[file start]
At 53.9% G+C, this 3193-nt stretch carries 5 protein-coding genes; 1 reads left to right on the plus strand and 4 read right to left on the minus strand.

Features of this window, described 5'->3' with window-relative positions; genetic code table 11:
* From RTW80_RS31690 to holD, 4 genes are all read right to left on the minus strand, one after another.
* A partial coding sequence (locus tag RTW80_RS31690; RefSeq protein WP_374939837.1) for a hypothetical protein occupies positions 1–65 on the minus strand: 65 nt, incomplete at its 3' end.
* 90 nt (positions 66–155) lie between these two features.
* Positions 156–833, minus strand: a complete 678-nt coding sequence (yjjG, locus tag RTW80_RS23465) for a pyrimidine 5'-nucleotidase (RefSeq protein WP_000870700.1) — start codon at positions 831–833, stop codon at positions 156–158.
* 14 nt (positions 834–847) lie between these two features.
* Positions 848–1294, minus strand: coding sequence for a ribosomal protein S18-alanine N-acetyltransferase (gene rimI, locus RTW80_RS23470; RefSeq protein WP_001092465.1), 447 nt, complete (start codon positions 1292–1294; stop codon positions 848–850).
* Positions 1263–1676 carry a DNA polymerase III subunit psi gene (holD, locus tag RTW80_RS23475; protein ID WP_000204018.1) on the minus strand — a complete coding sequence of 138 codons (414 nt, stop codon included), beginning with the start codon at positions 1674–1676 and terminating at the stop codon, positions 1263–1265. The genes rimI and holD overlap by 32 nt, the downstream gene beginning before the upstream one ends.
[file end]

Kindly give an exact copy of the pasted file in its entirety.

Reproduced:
At 53.9% G+C, this 3193-nt stretch carries 5 protein-coding genes; 1 reads left to right on the plus strand and 4 read right to left on the minus strand.

Features of this window, described 5'->3' with window-relative positions; genetic code table 11:
* From RTW80_RS31690 to holD, 4 genes are all read right to left on the minus strand, one after another.
* A partial coding sequence (locus tag RTW80_RS31690; RefSeq protein WP_374939837.1) for a hypothetical protein occupies positions 1–65 on the minus strand: 65 nt, incomplete at its 3' end.
* 90 nt (positions 66–155) lie between these two features.
* Positions 156–833, minus strand: a complete 678-nt coding sequence (yjjG, locus tag RTW80_RS23465) for a pyrimidine 5'-nucleotidase (RefSeq protein WP_000870700.1) — start codon at positions 831–833, stop codon at positions 156–158.
* 14 nt (positions 834–847) lie between these two features.
* Positions 848–1294, minus strand: coding sequence for a ribosomal protein S18-alanine N-acetyltransferase (gene rimI, locus RTW80_RS23470; RefSeq protein WP_001092465.1), 447 nt, complete (start codon positions 1292–1294; stop codon positions 848–850).
* Positions 1263–1676 carry a DNA polymerase III subunit psi gene (holD, locus tag RTW80_RS23475; protein ID WP_000204018.1) on the minus strand — a complete coding sequence of 138 codons (414 nt, stop codon included), beginning with the start codon at positions 1674–1676 and terminating at the stop codon, positions 1263–1265. The genes rimI and holD overlap by 32 nt, the downstream gene beginning before the upstream one ends.